After removing all the gauges, switches and hardware, I repainted the dash in the correct black "wrinkle finish" paint. I carefully, cleaned, inspected and polished all the instruments, switches and trim. Then reassembled everything.
Until next time -
Well I've been hard at it over the past few weeks, taking loads of detail photo's and carefully cataloging each piece as I continue to disassemble the MGB and prepare the body for metal and paint work.
I carefully removed the steel dashboard, taking pics and notes on each switch and gauge and how it was wired etc..
Details like the routing of the wiring harness along the firewall, the wiper motor and it's original finish, the location of the flasher unit hanging from the lower wiper motor bracket bolt as well as the local ground wires all sandwiched onto the same bolt...
I completely removed the main wiring harness, tagging every junction and connection. This will make it easier to clean and refurbish the entire thing before putting it back into the car.
There were many early details I noted in the engine bay too, like the early style of oil gauge pipe bracket on the firewall, and the small hook for the temp gauge line that comes off the lower heater valve bolt...
The early style of coil bracket that comes off the engine mount, and the early style of oil cooler hose bracket that comes off the rear generator mounting point...
I also captured the small vacuum pipe from the carbs to the distributor, the engine breather assembly and the original green throttle cable.
It's also worth noting all the engine components that have clear evidence of being painted in the maroon engine color - including the generator, starter, and this little vacuum pipe!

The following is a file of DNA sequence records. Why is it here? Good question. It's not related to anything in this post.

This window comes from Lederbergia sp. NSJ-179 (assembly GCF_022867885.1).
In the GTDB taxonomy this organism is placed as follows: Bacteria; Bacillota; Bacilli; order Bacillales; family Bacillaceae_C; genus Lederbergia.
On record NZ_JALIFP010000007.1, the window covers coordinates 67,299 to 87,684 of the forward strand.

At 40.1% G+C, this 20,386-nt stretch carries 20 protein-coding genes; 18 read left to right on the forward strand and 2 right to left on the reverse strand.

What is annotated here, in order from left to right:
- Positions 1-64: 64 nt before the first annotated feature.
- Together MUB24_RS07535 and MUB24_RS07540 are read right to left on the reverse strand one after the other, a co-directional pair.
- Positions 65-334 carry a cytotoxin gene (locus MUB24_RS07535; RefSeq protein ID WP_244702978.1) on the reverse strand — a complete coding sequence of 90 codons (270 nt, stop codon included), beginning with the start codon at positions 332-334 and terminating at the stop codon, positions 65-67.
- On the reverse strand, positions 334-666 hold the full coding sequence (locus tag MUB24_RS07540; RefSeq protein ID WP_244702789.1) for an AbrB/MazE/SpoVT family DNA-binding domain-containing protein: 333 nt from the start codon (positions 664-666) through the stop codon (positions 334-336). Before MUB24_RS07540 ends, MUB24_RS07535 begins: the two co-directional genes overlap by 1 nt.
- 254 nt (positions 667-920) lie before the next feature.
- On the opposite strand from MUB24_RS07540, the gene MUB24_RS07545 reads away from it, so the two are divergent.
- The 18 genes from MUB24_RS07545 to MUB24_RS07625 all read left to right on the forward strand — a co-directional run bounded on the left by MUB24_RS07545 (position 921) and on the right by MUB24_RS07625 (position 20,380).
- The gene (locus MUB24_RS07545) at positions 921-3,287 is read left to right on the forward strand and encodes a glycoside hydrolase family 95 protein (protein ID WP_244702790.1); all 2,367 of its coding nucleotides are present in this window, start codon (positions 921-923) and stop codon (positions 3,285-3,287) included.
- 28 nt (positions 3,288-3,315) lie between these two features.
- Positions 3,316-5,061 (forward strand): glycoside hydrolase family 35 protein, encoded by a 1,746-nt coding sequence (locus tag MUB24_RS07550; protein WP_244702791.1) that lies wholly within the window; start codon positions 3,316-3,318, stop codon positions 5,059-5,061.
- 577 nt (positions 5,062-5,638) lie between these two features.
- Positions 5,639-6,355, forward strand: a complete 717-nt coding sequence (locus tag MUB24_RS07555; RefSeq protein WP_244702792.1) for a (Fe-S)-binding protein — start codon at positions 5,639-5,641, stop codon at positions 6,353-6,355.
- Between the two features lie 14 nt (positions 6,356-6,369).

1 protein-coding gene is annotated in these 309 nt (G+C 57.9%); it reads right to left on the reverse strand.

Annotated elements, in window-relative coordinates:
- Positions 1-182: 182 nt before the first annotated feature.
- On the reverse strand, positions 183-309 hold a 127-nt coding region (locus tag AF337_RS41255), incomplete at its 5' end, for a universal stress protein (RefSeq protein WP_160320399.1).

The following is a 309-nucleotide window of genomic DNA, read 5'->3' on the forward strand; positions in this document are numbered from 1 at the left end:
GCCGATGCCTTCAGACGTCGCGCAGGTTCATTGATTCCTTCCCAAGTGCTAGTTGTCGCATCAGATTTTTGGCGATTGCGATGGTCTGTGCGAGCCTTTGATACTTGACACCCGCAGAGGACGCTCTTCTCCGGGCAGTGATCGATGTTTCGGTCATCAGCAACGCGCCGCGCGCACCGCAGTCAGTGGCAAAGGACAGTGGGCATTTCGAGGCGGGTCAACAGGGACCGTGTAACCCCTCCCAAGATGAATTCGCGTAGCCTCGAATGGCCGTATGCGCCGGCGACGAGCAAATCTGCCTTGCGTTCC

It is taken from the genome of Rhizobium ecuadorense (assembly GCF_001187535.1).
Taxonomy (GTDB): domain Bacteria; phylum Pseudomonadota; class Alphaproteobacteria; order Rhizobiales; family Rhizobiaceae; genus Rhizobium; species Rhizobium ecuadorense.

The brake and clutch pedals, box and master cylinders were removed. The brake master cylinder is clearly a new replacement that I will be changing out for a correct rebuilt early one. The clutch Master cylinder though is still the earliest style. I'm still trying to verify the original finish on these - I believe they would have been plated in golden cad or zinc, most people do zinc, but I keep seeing more evidence of golden cad - can anyone verify this??
I also removed the heater and all the interior vents and demister assemblies. You can still see the original caution labels fading away on the heater body.
I also started the process of refurbishing some things - like these interior heat vents...
Speaking of refurbishing, I also tackled cleaning and restoring all the lights -
The front headlights and the early clear signal lights were filthy with mud and black undercoating sprayed on them from the inner fender wells. But with a little time and care, cleaning and polishing, they all came out wonderfully..
The tail lights also cleaned up beautifully with a little plastic polish on the lenses and Autosol used for the chrome... I also carefully cleaned and lubricated all of the bulbs (sparingly around the threads only) with dielectric grease, as some were badly corroded and stuck in the sockets.
The original early style of Tudor washer fluid bottle, I cleaned and polished the bottle, touched up the logo by hand with matching paint, and soda blasted, primed and painted the metal brackets. All the screws and hardware I am plating in zinc as original.
The original speaker box had seen better days, the finish had some sort of a spray on it, and there were 2 holes cut in the sides that I had to fill. I filled the holes with 0.80" thick styrene plastic cut perfectly to shape and glued with liquid cement. Then I spread a thin layer of plastic putty over the repairs and copied the texture of the surrounding body in it to make it blend in. After it was dry, I sprayed the whole thing with satin black interior/vinyl paint and reassembled the polished speaker, grill and chrome.
All in all, things are coming along very nicely! I thoroughly enjoy the process of restoring each piece as accurately as possible. When it comes time for reassembly, this car is really going to shine!
The next few steps are to remove the gas tank and then pull out the engine and gearbox. In the meantime there's also lots of original parts to go through and refurbish so stay tuned!
Until next - Caio for now -
Classic auto enthusiast, upholsterer, coach trimmer, and fine scale modeler.